Why Is Trello So Hard?

I’m getting ready for an Organic Audience Growth Sprint and the person leading it is asking us all to set up a Trello account.

Over thirty years of the world of work, the last twenty-five running my own business, has exposed me to several productivity tools but none, bar one, has really stuck.

My second favourite was the ‘7 Habits Of Highly Effective People’ weekly worksheet, which I diligently created and colour-coded on my computer, then printed off, folded sideways and inserted in my leather Filofax.  Remember Filofaxes?  I loved mine.  I had the A5 size in black textured leather, which was a Christmas Present in 1998 as I recall. It went with me everywhere and had everything I needed to run my busy life in it.

Nowadays, I settle for a simple black Moleskine notebook, feint-lined.  Used by the artists and writers who used to hang out in Montmartre at the turn of the last century, I immediately feel exponentially more creative when I break the cellophane on a new one, find the quality control sticker and stick it on, before filling in the ‘In case of loss…’ and ‘Reward offered’ section.  I know this book is going to have important things written in it, I am sure it will help me generate lots of ideas.

I use two pages for a week and have it laid out just like my ‘A Better Entrepreneur’ week planner (also available in Pink and Black) which I sell on Amazon. I should be using my own planner, I know I should, but I’m finding it hard to wean myself off the super thin, slightly creamy coloured paper used by Moleskine, it’s a lovely texture, silky to the touch and a joy to write on with a good sharp nibbed pen.

On the right-hand page I write the date and draw a little 8x8 square box where I track the new positive habits I’m working on and I tick a box each day to see if I was successful, then I add up my score each day and each week.  

Under that is my Focus Of The Week, my To Do  and Blog Ideas sections.  I also have one of the latter in Notes on my phone, for the rate occasion I don’t have my Moleskine with me. 

It fits neatly in my over-the-shoulder travel purse, my raffia beach bag and of course, my ‘good’ Italian leather handbag which would, quite frankly, fit an elephant in it. Tough to carry though which is why it stays in the bottom of my wardrobe most of the time.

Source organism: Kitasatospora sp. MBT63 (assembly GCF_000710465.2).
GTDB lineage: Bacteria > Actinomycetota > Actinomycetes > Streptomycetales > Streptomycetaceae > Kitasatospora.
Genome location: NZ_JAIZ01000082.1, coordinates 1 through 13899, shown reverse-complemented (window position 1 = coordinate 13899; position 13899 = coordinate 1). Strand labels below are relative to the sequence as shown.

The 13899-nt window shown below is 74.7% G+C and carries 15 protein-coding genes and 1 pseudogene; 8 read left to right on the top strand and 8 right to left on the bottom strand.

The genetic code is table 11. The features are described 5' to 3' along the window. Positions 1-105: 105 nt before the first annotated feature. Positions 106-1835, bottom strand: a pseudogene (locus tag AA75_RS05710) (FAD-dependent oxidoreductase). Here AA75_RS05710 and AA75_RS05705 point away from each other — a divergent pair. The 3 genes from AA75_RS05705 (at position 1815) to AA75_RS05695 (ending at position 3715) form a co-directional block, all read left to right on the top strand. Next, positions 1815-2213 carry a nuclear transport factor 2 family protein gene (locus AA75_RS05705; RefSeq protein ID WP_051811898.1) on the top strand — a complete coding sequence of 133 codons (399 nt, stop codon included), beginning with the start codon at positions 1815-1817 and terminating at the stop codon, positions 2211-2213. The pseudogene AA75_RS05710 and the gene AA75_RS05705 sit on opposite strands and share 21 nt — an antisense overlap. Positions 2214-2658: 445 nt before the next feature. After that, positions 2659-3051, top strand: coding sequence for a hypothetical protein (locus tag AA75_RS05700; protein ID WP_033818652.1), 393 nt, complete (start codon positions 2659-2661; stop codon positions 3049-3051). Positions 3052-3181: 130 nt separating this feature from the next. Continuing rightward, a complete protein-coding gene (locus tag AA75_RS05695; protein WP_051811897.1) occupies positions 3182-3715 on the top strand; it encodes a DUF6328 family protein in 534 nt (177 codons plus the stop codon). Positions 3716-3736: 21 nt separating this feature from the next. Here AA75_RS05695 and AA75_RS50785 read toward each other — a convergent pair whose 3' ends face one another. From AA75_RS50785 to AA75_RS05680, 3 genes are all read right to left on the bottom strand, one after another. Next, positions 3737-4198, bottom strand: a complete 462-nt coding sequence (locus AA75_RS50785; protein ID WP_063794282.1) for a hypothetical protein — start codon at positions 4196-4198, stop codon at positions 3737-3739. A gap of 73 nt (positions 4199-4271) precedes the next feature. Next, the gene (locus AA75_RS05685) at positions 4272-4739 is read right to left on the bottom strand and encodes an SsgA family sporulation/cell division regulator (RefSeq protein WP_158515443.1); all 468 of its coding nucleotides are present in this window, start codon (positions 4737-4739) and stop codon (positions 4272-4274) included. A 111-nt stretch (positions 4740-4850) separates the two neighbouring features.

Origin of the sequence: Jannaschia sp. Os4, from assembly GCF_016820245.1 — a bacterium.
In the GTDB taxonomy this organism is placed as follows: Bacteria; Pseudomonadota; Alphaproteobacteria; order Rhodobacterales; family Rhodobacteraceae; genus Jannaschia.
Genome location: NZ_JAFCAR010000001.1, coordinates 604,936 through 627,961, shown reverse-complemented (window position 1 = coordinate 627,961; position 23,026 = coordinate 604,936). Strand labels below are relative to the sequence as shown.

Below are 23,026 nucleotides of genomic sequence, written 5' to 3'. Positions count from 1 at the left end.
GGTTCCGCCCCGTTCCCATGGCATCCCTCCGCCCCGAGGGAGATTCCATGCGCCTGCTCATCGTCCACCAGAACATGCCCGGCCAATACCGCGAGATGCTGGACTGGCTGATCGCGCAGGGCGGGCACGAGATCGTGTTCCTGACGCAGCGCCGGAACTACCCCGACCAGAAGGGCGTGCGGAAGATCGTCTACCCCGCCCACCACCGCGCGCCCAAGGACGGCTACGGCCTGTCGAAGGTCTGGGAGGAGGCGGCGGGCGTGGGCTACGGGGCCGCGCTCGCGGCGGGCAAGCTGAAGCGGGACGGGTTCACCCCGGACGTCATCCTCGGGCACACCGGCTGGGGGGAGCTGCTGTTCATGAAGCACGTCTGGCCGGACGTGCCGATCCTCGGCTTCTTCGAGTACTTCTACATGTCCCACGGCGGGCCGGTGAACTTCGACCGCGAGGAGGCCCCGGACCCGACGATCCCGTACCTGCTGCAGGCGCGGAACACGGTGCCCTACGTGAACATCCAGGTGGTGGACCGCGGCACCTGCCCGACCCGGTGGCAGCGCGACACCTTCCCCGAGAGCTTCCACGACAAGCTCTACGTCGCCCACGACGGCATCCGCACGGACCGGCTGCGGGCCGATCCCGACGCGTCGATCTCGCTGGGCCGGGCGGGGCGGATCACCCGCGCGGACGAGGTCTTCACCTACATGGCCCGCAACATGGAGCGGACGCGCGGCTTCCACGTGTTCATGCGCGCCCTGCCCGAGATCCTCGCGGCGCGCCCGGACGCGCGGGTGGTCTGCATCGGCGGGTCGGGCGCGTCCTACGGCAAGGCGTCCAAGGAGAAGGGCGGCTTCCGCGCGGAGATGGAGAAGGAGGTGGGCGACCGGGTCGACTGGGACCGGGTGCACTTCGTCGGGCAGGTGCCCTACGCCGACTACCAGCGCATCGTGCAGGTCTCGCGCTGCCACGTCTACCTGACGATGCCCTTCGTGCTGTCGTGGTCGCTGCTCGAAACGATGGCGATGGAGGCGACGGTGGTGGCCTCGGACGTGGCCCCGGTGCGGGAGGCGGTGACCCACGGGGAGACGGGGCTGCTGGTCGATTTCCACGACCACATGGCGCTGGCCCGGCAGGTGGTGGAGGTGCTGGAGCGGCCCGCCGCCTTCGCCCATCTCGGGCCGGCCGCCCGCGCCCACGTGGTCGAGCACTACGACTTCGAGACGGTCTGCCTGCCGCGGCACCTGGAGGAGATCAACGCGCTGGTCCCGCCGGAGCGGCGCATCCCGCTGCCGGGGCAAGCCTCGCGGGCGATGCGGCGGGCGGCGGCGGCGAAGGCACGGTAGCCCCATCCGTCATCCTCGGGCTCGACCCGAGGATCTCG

On the left-hand page there is a Notes section where I record all sorts of random stuff that comes up during the week and at the bottom is an Important Notes section, where I put what I want to be able to find easily later.  I should number the pages and then index those things on the back page, but I can rarely be bothered, finding that anything that important tends to stay in my head till actioned.

I’m pretty damned efficient at taking action, most of the time, in fact some might argue that I take action too quickly, sprinting off like the proverbial hare in what I always think is the right direction.

But sometimes things do slip through the cracks, which is why I was up for the idea of using Trello and being convinced of it’s worth in my efficiency routine.

I diligently downloaded the template supplied (how much easier could it get?) and in spite of my misgivings about the garish colours chosen for the backgrounds, I followed the instructions as given, to set the thing up.

I even pinned it to my Chrome browser so it wouldn’t just get closed and forgotten.

But it did.

Chrome hung one day and necessitated a computer restart and even though I pressed the button to bring back my tabs, Trello didn’t make it.

And I’ve not seen it since.

The Organic Audience Sprint starts next week, so I suppose I’d better look willing and open it up and dust it off, but I’m still not convinced.

Even though you can always teach this old dog new tricks - "Exhibit A" being ChatGPT - I’m skulking about in my kennel with a sulky expression over Trello.


Photo by Efe Yağız Soysal on Unsplash


Tags

7 habits, 7 habits highly effective people, filofax, getting things done, moleskine, Productivity, steven covey, time management, to do list, trello


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